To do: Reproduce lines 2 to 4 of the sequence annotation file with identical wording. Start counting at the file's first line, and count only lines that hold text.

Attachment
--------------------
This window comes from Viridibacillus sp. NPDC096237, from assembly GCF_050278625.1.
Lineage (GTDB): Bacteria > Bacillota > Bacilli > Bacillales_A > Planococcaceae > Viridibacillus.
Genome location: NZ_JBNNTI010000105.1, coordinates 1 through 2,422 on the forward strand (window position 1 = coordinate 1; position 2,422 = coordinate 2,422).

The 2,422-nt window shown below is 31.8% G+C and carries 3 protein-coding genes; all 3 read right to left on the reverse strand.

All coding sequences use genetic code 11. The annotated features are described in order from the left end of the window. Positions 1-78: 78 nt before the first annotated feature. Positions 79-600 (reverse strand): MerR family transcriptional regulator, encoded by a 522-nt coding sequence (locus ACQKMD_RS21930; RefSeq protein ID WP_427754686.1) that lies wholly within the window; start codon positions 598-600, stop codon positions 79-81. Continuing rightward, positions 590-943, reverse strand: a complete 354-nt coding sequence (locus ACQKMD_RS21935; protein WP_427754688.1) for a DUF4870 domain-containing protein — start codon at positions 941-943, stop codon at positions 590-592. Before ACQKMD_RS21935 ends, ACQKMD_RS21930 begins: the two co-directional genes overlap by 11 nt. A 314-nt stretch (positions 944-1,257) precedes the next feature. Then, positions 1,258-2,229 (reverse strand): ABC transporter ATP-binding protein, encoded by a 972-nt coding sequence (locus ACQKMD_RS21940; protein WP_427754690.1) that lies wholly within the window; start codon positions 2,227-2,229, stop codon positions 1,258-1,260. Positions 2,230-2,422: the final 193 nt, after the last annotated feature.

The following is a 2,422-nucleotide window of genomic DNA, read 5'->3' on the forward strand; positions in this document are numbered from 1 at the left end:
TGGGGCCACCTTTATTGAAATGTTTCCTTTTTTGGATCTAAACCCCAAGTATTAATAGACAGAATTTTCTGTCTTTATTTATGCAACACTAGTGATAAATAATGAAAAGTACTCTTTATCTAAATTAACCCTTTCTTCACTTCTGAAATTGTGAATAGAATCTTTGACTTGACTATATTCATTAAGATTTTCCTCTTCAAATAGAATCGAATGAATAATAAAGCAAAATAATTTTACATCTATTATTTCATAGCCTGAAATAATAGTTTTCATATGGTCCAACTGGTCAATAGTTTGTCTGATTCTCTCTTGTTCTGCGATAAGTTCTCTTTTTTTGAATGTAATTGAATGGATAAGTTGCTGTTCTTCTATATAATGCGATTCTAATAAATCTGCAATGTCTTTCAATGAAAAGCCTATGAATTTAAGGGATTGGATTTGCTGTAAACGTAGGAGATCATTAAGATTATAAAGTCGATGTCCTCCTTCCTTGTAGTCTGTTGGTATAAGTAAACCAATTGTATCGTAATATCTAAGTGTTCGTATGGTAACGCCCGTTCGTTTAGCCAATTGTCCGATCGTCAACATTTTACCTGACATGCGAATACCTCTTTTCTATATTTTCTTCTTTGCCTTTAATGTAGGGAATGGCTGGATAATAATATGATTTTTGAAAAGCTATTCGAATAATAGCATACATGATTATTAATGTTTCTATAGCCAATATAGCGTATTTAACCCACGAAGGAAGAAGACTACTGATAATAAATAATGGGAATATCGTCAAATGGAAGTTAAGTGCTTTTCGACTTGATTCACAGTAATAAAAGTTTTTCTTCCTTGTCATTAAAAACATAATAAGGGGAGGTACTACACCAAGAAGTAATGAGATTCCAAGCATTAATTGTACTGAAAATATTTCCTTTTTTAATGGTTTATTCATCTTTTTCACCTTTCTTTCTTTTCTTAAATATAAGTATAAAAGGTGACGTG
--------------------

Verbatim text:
Lineage (GTDB): Bacteria > Bacillota > Bacilli > Bacillales_A > Planococcaceae > Viridibacillus.
Genome location: NZ_JBNNTI010000105.1, coordinates 1 through 2,422 on the forward strand (window position 1 = coordinate 1; position 2,422 = coordinate 2,422).

The 2,422-nt window shown below is 31.8% G+C and carries 3 protein-coding genes; all 3 read right to left on the reverse strand.